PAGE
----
Asian Stocks Drop as Rio Takeover Derailed; Toyota Declines
Nov. 26 (Bloomberg) — Asian stocks fell as credit market turmoil derailed BHP Billiton Ltd.‘s $66 billion takeover of Rio Tinto Group and Toyota Motor Corp. lost its AAA debt rating from Fitch Ratings.
Rio Tinto, the world’s third-largest mining company, slumped 33 percent, the most in more than two decades, while BHP advanced. Toyota declined 4.5 percent after Fitch cut the world’s second- largest automaker’s debt to AA and said the outlook remains negative. China Eastern Airlines Corp. slid 5.9 percent after the Shanghai Securities News said the airline incurred $690 million of losses from wrong-way bets on fuel.
The MSCI Asia Pacific Index lost 0.4 percent to 79.69 as of 11:06 a.m. in Tokyo. That snapped yesterday’s 4.1 percent rally, the biggest in three weeks, fueled by a surge in commodity prices and the U.S. government’s rescue of Citigroup Inc.
“Investor sentiment is drifting between optimism about U.S. policies and pessimism about the market outlook,” Hiroichi Nishi, a Tokyo-based equities manager at Nikko Cordial Securities Inc., said in an interview with Bloomberg Television.
Japan’s Nikkei 225 Stock Average dropped 1.5 percent to 8,200.34. Panasonic Corp. slid 3.4 percent after the Nikkei newspaper said Goldman Sachs Group Inc. opposed the company’s bid for Sanyo Electric Co.
Rio led declines in Australia. Hana Financial Group Inc. paced gains in South Korea after the nation’s financial regulator said banks aren’t in need of public funds.
U.S. stocks advanced for a third day yesterday. The Standard & Poor’s 500 Index swung between gains and losses more than 20 times before closing 0.7 percent higher. Futures on the index lost 0.4 percent in trading today.
Takeover Bid Ended
More than half of stocks in Asia have sunk below their book value as the collapse of the U.S. housing market curbed consumer spending on Asian-made goods and reduced demand for fuel and other commodities. MSCI’s Asian index has tumbled by 50 percent this year as the global economy slipped into recession.
Rio plunged 33 percent to A$43, the steepest decline since October, 1987. BHP, the world’s largest mining company, climbed 7.7 percent to A$28.24.
BHP yesterday scrapped its takeover offer for Rio saying the move would have increased the company’s debt load and as seizure in credit markets and a global recession has led to slumping commodity prices.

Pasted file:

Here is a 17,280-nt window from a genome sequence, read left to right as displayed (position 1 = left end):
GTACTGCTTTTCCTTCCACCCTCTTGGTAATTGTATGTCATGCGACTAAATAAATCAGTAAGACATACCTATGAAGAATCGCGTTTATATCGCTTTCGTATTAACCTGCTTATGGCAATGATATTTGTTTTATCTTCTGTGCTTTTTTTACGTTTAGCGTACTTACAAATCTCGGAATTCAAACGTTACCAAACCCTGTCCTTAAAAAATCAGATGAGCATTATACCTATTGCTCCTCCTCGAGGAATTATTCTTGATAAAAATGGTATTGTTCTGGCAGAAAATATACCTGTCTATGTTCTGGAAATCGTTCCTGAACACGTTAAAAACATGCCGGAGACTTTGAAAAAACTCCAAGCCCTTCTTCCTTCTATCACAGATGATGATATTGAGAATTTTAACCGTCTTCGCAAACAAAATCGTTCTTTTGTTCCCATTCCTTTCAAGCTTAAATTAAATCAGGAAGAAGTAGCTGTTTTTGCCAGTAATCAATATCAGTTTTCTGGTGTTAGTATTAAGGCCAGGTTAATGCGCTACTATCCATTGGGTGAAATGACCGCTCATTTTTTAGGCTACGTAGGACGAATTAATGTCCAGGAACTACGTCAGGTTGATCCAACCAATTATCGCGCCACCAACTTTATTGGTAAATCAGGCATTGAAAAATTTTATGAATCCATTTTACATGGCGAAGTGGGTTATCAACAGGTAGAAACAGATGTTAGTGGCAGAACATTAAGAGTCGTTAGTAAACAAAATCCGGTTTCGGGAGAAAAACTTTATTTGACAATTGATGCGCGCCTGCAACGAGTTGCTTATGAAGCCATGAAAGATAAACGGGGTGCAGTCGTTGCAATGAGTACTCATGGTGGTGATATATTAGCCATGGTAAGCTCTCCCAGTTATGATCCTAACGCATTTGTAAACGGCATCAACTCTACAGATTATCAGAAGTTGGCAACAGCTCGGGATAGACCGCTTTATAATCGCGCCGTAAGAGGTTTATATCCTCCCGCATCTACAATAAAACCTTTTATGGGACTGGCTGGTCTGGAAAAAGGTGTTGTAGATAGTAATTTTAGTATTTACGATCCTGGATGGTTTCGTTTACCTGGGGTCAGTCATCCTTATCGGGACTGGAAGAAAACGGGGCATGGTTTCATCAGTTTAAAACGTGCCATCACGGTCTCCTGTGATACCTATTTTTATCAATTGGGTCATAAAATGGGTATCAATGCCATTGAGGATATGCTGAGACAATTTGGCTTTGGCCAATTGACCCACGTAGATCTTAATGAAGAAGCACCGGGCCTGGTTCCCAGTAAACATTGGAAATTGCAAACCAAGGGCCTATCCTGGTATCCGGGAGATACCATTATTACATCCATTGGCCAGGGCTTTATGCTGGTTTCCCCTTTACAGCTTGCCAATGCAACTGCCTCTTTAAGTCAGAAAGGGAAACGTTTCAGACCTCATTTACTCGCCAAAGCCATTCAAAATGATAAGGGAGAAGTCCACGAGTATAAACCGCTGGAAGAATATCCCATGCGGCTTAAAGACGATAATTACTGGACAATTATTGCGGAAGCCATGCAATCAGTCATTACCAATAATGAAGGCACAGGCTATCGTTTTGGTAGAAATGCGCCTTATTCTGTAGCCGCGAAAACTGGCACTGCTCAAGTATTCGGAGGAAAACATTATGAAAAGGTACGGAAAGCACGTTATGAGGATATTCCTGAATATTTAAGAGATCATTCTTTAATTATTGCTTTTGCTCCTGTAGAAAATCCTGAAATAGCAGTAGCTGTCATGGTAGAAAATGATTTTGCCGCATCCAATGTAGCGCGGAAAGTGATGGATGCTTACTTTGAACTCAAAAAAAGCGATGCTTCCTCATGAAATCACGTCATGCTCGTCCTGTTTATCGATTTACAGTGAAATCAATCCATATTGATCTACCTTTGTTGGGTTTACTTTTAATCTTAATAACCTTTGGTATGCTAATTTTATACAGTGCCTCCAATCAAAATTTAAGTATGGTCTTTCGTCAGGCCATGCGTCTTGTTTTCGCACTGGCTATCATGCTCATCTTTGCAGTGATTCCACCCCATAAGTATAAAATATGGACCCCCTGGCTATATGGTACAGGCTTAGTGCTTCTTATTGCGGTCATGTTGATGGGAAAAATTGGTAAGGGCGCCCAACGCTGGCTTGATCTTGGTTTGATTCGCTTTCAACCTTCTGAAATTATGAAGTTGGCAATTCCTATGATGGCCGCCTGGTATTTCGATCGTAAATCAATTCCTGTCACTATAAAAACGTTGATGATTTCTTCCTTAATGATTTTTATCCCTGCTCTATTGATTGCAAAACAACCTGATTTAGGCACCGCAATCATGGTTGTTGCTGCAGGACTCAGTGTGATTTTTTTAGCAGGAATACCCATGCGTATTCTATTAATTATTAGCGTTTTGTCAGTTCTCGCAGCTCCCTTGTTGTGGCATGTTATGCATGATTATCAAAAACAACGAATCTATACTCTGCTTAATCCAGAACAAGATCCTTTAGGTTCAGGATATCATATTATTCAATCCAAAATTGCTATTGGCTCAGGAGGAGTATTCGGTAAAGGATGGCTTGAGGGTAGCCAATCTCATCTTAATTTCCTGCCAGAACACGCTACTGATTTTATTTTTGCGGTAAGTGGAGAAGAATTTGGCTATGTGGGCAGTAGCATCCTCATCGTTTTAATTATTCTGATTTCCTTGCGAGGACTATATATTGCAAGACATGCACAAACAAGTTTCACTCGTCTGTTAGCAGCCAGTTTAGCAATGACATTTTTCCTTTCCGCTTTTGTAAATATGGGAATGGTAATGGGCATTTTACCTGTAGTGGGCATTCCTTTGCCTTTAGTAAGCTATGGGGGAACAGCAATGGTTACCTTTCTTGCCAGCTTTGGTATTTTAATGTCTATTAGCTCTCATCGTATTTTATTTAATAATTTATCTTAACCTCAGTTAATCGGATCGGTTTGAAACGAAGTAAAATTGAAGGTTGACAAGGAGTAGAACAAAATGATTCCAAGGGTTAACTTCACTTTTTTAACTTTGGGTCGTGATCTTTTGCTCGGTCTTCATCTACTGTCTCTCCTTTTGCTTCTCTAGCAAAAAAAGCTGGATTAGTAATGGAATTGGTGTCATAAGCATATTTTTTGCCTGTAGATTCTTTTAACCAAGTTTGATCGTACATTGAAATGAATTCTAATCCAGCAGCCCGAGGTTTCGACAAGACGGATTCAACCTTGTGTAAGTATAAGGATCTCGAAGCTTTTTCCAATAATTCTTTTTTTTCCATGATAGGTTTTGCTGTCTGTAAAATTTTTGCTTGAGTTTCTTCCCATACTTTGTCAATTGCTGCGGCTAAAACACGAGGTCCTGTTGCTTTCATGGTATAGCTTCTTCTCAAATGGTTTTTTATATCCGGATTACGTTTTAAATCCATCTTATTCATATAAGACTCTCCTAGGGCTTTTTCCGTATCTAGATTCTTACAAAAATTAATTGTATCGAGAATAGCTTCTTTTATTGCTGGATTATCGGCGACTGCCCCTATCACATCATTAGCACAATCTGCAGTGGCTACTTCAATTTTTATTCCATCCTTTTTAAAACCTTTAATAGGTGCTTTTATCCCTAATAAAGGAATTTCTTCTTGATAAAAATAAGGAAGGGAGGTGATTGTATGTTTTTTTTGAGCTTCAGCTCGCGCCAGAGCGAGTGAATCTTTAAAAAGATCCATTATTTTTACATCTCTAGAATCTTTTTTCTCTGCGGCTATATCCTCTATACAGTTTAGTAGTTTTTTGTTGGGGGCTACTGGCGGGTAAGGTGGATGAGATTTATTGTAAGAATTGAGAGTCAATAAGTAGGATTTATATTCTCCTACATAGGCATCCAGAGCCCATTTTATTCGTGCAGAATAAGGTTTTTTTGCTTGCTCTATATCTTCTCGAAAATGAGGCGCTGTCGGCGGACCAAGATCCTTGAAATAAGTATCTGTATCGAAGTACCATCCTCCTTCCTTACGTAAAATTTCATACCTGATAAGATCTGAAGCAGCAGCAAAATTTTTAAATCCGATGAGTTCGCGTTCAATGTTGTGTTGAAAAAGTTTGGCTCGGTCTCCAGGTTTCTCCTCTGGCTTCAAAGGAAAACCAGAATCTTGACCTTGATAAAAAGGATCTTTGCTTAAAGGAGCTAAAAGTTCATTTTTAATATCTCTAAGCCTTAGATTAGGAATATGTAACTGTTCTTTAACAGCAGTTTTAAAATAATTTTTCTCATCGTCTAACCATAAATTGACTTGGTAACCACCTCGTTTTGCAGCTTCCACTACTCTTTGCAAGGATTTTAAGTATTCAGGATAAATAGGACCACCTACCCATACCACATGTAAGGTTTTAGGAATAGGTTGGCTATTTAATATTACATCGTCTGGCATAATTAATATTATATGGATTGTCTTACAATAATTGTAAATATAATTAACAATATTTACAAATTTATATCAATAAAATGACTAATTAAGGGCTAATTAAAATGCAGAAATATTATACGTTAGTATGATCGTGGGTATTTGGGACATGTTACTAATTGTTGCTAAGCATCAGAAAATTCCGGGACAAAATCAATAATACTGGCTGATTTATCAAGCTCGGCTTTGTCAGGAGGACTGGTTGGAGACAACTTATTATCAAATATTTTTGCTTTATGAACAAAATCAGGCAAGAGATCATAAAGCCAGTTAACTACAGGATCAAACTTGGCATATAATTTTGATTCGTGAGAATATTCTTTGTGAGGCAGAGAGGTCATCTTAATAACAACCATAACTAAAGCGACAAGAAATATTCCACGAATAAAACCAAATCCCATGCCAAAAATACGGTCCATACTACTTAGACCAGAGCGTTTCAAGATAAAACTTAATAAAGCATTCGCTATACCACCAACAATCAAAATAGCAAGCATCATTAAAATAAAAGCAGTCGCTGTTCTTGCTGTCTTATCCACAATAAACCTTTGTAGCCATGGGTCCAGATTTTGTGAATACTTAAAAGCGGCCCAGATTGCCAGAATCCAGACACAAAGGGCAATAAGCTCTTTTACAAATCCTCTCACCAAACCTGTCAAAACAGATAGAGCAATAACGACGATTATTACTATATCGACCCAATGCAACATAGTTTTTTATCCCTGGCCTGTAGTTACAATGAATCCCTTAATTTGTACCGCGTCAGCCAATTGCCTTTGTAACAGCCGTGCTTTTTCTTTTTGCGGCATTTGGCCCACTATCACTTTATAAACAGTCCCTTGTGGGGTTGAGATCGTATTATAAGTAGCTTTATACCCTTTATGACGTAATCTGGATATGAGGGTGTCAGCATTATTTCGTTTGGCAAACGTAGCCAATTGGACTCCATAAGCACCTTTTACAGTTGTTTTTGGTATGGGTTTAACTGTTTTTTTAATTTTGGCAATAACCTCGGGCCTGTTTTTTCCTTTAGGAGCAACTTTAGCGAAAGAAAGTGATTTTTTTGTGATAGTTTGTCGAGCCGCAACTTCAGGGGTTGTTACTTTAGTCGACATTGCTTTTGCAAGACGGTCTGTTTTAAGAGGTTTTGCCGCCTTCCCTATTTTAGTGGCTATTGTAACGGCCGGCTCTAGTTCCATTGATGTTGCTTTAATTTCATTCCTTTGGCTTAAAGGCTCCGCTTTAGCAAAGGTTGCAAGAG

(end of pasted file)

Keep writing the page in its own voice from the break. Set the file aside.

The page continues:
South Korea’s Posco, Asia’s third-largest steelmaker, rose 2.2 percent to 325,000 won. The merger would have raised iron ore prices, the steelmaker had said.
Toyota slumped 4.5 percent to 2,990 yen. Fitch lowered its rating on the company and added that the weak auto market could trigger additional downgrades. The company has slashed production and sales forecasts in recent months to cope with a global recession that has eroded demand for expensive items such as cars.
The Organization for Economic Cooperation and Development cut its 2009 growth forecast for its 30 members yesterday to a 0.4 percent contraction, from a previous estimate of 0.3 percent, and called on governments to use fiscal and monetary policy to ease the worst recession since the early 1980s.
The collapse of the U.S. mortgage market has claimed Bear Stearns Cos and Lehman Brothers Holdings Inc. while costing global financial companies almost $1 trillion on credit losses and writedowns. The S&P/Case-Shiller home-price index tumbled 17.4 percent in September from a year earlier, the fastest pace on record, as rising foreclosures in the U.S. pushed down property values.
China Eastern lost 5.9 percent to 3.70 yuan in Shanghai. The nation’s third-largest carrier incurred $690 million in losses on hedging contracts as of Nov. 14 because of wrong-way bets on fuel prices, the Shanghai Securities News reported.
Panasonic, the world’s largest maker of consumer electronics, fell 3.7 percent to 1,346 yen. Sanyo lost 1.3 percent to 154 yen. Goldman won’t accept Panasonic’s 120 yen per share takeover bid for Sanyo because the price is too low, the Nikkei reported, without saying where it obtained the information. Goldman controls a majority stake in Sanyo along with two other investor groups.